- Equality: Keep in mind that on Wikipedia, all editors have fair and equal rights to edit articles. While some may have more knowledge or familiarity with a topic than others, this does not mean those with less knowledge or experience are at a lower level and are not entitled to their point of view. If we see an editor behaving in a condescending manner, we should gently remind them that we are all equal here, regardless of our Wikipedia experience or potential real life expertise.
- Hidden text: Never use hidden text that gives the impression you are exerting ownership or telling others how to edit an article.
- Edit warring: If an editor reverts an edit, especially if he/she reverts sourced content, they would do well to put an explanation on the article talk page. No one likes to be reverted, so a polite note on the user’s talk page will also go a long way towards establishing a sense of mutual respect and collaboration.
- Avoid policy "bombs": Cite and elaborate on specific sections or aspects of policy on talk pages rather than dropping an alphabet soup of policy references without citing specifics. Encourage others on talk page to do the same. If an editor makes a mistake or violates a policy, take the time to educate him/her through discussion rather than criticism or threats. Explain the policy they violated and offer alternative suggestions; Wikipedia can be a confusing environment and we all make mistakes. Also keep in mind that policies and guidelines are subject to interpretation, and another editor's interpretation and application of a policy or guideline is a valid topic for discussion on the talk page.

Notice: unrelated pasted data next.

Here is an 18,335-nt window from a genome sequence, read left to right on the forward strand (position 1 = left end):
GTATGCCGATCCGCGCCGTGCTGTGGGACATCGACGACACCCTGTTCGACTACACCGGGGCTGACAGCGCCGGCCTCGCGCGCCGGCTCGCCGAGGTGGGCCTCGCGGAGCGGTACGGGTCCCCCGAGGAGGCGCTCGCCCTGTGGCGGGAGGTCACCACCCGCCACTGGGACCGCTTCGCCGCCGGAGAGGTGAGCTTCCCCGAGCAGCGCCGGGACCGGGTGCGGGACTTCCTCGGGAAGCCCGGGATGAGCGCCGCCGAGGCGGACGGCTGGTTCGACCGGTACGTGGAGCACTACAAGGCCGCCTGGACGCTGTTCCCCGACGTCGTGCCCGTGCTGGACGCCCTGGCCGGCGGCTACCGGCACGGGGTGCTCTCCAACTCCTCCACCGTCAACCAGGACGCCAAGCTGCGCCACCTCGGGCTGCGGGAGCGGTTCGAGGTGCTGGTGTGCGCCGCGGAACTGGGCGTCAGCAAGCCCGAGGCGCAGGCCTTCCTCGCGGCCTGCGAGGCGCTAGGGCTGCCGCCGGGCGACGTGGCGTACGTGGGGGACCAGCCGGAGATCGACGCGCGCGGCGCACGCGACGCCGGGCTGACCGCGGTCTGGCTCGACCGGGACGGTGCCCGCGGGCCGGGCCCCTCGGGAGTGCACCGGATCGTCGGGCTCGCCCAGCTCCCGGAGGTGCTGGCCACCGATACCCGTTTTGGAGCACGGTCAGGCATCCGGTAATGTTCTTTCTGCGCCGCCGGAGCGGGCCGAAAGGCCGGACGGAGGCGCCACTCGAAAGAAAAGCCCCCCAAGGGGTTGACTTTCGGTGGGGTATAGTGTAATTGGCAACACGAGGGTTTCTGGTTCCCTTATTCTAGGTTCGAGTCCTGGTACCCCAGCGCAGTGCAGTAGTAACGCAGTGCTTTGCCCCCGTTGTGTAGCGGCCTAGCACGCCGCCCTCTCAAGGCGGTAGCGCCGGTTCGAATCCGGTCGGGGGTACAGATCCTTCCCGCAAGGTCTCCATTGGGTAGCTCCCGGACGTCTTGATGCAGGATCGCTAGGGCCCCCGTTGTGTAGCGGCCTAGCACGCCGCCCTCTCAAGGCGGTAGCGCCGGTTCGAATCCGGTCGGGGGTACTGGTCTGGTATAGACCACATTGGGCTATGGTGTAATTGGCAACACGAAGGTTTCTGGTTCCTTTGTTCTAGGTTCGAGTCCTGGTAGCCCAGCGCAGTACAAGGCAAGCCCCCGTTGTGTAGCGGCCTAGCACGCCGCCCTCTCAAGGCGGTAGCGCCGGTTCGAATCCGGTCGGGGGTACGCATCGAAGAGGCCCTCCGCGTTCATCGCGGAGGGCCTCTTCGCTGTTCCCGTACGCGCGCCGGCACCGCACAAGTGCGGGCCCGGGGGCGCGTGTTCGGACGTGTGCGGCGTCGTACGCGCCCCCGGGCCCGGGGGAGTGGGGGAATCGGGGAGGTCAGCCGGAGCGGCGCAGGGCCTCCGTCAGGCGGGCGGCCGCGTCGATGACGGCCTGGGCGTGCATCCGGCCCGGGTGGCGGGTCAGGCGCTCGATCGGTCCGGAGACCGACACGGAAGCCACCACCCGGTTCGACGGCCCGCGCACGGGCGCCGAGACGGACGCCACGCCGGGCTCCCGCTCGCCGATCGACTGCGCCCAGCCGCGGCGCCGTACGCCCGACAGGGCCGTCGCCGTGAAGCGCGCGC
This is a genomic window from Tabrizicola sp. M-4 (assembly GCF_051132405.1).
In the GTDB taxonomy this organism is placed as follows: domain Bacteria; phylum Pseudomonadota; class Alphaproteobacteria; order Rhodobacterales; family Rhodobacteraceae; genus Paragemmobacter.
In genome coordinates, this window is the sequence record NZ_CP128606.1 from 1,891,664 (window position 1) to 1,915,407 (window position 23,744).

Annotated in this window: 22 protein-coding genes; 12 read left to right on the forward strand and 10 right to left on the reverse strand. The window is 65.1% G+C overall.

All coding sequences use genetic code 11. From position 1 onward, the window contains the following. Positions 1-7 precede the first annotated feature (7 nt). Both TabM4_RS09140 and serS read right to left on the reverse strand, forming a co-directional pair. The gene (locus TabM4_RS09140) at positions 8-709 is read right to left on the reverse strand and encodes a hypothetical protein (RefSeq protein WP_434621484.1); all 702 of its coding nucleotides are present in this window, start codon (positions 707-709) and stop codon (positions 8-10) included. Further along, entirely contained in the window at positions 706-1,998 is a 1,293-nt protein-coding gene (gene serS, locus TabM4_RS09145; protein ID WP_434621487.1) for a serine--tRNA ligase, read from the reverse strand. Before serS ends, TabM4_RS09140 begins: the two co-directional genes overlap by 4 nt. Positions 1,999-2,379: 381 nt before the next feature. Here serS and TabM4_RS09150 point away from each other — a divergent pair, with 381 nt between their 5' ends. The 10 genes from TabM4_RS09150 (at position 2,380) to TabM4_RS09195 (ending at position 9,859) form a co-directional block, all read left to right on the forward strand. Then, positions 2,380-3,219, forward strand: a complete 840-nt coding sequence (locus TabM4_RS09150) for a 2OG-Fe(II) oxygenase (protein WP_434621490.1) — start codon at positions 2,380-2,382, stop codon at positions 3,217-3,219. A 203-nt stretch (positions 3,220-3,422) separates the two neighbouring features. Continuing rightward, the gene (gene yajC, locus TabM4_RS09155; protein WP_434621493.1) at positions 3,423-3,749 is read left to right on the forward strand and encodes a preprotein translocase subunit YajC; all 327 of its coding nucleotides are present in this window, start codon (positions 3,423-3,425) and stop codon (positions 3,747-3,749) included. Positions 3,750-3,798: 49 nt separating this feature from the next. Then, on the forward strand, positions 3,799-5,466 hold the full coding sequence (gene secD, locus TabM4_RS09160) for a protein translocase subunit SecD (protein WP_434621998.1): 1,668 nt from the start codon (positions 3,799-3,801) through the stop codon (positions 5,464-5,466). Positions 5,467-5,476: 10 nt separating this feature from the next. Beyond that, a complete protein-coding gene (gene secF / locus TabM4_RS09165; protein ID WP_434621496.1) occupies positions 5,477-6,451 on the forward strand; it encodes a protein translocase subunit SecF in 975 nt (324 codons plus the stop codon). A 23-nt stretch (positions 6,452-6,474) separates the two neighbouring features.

- Talk page: If you see an editor has been isolated on a talk page and is becoming agitated, feel free to enter the discussion and exert a calming influence. This will often break the battleground dynamic and reduce tension so issues can be resolved without edit warring or false narratives about behavior. Bullies like to isolate their victims. Their behavior almost always improves when other, more neutral parties are present.
- Careful assessment: If you are an administrator or editor active in dispute resolution and come across a conflict, keep an open mind on every case. Take time to examine the diffs carefully and look at the talk page to see the context of those diffs. Is the alleged offender being bullied or goaded or taunted? Be aware that bullying is an aberrant behavior that exists both in real life and on Wikipedia.
- Getting help: If you are the victim of POV railroading or other forms of bullying on Wikipedia, you may want to consult with an experienced, reliable editor or administrator whom you respect and feel is a neutral party. You may also ask for advice at the Teahouse where helpful and supportive editors are known to congregate. You may request a mentor or seek help at one of the various dispute resolution forums.
- Gaming the system (guideline)
- WikiBullying (essay)
- Civil POV pushing (essay)
- How To Ban A POV You Dislike (essay written in a sarcastic tone)
- Bullying (article)